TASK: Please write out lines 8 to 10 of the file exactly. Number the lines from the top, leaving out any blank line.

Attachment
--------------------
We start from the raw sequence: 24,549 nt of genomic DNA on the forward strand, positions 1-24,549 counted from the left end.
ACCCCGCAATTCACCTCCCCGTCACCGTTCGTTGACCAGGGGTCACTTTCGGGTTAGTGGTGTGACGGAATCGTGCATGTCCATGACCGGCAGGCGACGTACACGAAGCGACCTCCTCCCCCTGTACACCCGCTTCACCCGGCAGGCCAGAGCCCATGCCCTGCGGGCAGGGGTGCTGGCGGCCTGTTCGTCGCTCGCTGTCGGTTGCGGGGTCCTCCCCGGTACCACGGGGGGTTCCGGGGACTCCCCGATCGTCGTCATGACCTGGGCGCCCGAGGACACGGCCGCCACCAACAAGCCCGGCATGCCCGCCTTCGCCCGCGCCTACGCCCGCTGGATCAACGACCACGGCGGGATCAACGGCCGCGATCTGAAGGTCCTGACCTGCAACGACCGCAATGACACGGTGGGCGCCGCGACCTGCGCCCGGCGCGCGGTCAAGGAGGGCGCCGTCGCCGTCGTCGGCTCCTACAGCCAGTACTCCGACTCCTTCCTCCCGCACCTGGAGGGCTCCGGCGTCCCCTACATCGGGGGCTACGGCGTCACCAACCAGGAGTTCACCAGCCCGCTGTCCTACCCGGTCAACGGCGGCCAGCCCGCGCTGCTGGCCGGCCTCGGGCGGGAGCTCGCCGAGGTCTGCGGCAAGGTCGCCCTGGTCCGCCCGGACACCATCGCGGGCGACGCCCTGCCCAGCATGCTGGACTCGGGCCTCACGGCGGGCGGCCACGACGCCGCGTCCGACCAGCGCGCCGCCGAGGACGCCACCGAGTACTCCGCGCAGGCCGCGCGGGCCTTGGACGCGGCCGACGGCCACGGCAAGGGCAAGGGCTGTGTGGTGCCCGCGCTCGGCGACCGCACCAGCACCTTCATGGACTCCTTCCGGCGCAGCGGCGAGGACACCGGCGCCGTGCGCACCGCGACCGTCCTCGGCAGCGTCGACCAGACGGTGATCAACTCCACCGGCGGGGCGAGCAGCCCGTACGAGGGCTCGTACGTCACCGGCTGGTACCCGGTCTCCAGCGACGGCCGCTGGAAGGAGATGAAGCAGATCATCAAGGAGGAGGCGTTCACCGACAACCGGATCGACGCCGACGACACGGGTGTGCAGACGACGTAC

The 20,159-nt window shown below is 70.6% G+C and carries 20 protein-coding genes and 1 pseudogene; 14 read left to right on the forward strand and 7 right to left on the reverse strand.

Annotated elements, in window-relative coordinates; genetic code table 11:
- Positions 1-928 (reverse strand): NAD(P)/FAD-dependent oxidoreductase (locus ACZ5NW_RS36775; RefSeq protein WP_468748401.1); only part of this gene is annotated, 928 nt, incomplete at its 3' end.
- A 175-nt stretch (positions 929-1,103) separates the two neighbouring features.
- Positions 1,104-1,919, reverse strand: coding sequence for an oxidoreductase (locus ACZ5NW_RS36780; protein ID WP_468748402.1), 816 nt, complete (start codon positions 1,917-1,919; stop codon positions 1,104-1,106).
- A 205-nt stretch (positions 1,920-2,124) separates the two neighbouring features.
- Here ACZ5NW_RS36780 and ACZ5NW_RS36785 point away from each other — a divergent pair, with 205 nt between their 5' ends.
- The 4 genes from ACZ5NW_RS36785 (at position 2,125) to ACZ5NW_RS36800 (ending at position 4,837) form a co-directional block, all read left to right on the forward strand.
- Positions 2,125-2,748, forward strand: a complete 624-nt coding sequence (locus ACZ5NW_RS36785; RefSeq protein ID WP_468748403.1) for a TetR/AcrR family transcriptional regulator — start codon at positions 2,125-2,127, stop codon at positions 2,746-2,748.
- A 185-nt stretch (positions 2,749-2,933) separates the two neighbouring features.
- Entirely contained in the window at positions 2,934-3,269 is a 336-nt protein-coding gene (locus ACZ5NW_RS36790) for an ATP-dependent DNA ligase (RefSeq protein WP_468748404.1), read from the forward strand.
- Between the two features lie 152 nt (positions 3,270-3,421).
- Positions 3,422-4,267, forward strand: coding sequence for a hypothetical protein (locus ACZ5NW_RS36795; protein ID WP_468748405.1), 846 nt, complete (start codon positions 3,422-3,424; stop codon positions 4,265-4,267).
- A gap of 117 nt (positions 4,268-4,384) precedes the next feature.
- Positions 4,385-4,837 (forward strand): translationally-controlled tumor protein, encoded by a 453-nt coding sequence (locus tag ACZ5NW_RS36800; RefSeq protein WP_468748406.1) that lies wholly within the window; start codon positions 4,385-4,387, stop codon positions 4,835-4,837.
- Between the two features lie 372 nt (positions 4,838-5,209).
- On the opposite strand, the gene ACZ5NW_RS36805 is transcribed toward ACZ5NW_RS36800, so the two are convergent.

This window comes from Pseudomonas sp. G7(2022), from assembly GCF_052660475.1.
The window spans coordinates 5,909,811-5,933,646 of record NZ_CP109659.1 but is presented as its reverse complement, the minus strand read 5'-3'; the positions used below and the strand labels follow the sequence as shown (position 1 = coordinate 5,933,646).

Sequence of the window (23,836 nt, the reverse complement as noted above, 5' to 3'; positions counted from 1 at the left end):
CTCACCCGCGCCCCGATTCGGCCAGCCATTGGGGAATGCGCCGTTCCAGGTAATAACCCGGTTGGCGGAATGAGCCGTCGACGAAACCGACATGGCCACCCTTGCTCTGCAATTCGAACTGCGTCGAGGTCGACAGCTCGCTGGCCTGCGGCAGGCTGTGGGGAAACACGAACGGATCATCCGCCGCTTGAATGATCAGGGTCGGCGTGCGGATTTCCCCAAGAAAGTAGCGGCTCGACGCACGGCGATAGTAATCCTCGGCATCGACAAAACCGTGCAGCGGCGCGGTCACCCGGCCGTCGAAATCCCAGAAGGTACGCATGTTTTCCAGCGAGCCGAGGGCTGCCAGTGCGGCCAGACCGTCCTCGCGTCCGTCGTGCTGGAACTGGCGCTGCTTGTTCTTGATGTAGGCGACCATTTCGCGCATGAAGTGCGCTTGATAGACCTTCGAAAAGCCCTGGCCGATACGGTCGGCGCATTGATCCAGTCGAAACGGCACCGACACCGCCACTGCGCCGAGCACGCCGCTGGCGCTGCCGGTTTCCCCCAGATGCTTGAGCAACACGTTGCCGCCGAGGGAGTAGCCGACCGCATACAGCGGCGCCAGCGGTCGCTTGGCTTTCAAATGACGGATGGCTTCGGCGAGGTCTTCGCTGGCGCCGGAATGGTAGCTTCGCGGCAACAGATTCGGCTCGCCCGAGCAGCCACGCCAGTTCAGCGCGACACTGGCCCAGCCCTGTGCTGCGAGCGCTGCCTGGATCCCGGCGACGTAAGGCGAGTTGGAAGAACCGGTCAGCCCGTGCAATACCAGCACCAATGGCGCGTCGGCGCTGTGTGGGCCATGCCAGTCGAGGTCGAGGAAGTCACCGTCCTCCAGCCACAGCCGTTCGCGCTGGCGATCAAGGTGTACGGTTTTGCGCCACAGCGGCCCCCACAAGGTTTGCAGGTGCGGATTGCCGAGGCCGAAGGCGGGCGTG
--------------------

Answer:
- A 205-nt stretch (positions 1,920-2,124) separates the two neighbouring features.
- Here ACZ5NW_RS36780 and ACZ5NW_RS36785 point away from each other — a divergent pair, with 205 nt between their 5' ends.
- The 4 genes from ACZ5NW_RS36785 (at position 2,125) to ACZ5NW_RS36800 (ending at position 4,837) form a co-directional block, all read left to right on the forward strand.